My colleagues have provided much for me to respond to. I’ll take up a few ideas: global cognitive science research and development, differentiating offensive from defensive research, and expanding the concept of technical security studies. The three overlap, and each deserves more in-depth consideration than I will present here.
In the United States and the West, cognitive science research funding has been steadily increasing during the last 30 years. Like the expanse of research that falls under the very general category of nanotechnology, the cognitive sciences are not confined to one or two single, narrow disciplines. During the past decade, the concept of “Nano-Bio-Cogno-Info (NBIC) convergence” has ebbed and swelled in popular and social science interest. While strong proponents, such as the National Science Foundation’s Mike Roco, have championed the concept, the scientific or technical communities have not formally or informally adopted NBIC convergence. Futurists and some social scientists, both academic and popular, are running with the idea as a way to envision revolutionary technologies. More technically robust consideration of this concept is needed from a science and engineering perspective. Organizational capacity and structure needs to be considered as well.
In thinking about the potential security impacts of the cognitive sciences, there is also a need to better understand the funding strategies, the institutions, the normative and ethical conceptions of certain research, and the role of public and private entities and sectors, and to disentangle rhetoric from reality. As Jonathan Moreno noted, this effort must reach beyond our own Western ways of thinking, including disciplinary stovepipes–both inside and outside of science. How these factors affect U.S. and Western pursuits of cognitive science research and application development may not be applicable to non-Western systems. Such efforts are more than purely academic pursuits of knowledge; this can be seen in the Defense Department’s Minerva Project, which recognizes the strategic importance of cross-cultural studies for security. Robust models of the impact of cognitive science on international security require analysts to consider complicated and cutting-edge scientific and technical concepts, as those of us in the technical security studies community appreciate. For those of us working with traditional international relations theories and theorists, these questions of emerging security impact are also prime opportunities to test previous models and illustrate the importance and potential of technical security studies.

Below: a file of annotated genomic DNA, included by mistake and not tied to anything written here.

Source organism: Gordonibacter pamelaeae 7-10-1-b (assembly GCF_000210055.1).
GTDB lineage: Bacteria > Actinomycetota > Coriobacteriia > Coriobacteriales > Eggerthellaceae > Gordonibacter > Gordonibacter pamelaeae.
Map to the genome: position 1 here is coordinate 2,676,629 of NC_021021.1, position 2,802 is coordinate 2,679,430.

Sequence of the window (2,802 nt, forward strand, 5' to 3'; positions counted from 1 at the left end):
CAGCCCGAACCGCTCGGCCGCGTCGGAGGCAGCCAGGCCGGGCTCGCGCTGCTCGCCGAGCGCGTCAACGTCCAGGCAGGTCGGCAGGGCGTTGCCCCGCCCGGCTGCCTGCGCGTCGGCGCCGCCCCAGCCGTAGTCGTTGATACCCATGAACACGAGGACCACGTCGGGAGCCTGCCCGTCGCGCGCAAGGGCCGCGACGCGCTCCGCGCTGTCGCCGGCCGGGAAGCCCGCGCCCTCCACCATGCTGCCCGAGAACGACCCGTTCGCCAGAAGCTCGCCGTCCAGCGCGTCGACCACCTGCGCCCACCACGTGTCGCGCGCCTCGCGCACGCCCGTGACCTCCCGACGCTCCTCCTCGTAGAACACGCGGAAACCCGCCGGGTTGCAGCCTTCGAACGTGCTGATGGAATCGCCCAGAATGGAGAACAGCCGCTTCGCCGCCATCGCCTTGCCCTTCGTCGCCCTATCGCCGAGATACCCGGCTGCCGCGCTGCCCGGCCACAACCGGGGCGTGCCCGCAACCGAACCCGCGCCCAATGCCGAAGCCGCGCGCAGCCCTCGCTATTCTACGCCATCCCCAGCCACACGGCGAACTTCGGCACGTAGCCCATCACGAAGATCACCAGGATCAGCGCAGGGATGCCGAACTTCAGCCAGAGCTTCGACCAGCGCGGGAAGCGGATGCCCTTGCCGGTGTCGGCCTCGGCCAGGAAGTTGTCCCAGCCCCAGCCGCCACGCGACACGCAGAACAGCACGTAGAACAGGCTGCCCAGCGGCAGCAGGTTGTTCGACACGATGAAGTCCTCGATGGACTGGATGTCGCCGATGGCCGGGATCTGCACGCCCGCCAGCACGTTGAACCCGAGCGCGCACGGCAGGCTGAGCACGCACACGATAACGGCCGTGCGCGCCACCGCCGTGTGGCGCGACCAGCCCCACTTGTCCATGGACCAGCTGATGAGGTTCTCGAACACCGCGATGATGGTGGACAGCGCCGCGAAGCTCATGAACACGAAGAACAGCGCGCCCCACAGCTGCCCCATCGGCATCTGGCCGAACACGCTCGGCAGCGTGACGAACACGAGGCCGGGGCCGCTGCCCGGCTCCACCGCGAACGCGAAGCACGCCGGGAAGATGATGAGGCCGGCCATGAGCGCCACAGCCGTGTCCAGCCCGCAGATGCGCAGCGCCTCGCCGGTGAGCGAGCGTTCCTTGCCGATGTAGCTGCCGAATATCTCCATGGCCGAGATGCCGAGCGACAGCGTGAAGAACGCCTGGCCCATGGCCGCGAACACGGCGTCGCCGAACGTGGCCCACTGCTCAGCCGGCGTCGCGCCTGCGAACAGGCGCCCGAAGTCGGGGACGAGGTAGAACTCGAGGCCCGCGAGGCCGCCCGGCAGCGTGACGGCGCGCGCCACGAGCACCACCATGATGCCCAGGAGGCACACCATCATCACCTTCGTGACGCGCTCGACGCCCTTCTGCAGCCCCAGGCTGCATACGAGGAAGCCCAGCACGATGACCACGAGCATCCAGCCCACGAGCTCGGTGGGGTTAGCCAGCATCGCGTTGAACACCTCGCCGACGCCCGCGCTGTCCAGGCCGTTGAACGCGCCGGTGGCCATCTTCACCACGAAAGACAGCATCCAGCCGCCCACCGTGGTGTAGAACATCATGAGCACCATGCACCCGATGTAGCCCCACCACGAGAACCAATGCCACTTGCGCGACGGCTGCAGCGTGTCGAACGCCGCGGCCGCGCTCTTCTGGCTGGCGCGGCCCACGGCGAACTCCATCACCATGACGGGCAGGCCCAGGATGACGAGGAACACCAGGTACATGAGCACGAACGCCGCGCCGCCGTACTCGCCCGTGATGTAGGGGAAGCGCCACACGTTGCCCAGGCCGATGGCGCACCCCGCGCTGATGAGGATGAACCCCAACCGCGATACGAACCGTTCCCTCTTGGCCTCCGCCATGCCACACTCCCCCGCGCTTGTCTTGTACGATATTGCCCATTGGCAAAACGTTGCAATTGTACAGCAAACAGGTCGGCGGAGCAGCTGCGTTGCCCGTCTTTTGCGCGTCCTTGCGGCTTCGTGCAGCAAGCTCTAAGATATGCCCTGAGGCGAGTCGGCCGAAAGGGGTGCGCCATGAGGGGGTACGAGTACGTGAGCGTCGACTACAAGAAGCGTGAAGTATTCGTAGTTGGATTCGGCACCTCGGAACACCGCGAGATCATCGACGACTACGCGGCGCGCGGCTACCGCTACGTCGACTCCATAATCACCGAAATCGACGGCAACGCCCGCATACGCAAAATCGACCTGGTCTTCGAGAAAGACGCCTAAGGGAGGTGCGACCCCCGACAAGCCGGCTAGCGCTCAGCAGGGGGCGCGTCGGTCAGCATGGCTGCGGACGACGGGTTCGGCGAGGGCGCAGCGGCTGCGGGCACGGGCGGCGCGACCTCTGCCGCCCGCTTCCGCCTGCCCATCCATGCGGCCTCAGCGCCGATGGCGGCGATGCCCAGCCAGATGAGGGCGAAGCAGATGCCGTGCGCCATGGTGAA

Directly relevant to the potential strategic role of the cognitive sciences in international security is the question of how one delineates offensive research from defensive research. And what metric is used to make this determination? Within one branch of international relations theory, standard metrics for nuclear and other Cold War technology have been proposed, such as stealth and mobility. Yet, in thinking about the neurosciences, experimental psychology, and human performance technology, it is less than evident what the metrics for differentiating benign research and development from malevolent applications will be. Biotechnology’s dual-use conundrum may hint at the difficulty of “binning” advanced cognitive science research and development into offensive or defensive categories. This inherent ambiguity may challenge traditional international security models. It should not, however, be viewed as an impediment or a reason to curtail basic scientific research in the multidisciplinary fields of the cognitive sciences.
The cognitive sciences offer opportunities for new international security initiatives and policies that expand on basic research via social science methods and in the experimental laboratory. Like nanotechnology, the cognitive sciences may present an opportunity for proactive, Track II diplomacy among scientists around the world. This may also represent a means to further expand, in an evolutionary manner, aspects of Cooperative Threat Reduction, in which international parties start and pursue coordinated beneficial work, thereby establishing an international research foundation and a community of research practitioners to facilitate transparency in basic science and engineering. Creation, implementation, and effective execution of such initiatives should incorporate aspects of all three concepts I noted at the start of this piece.
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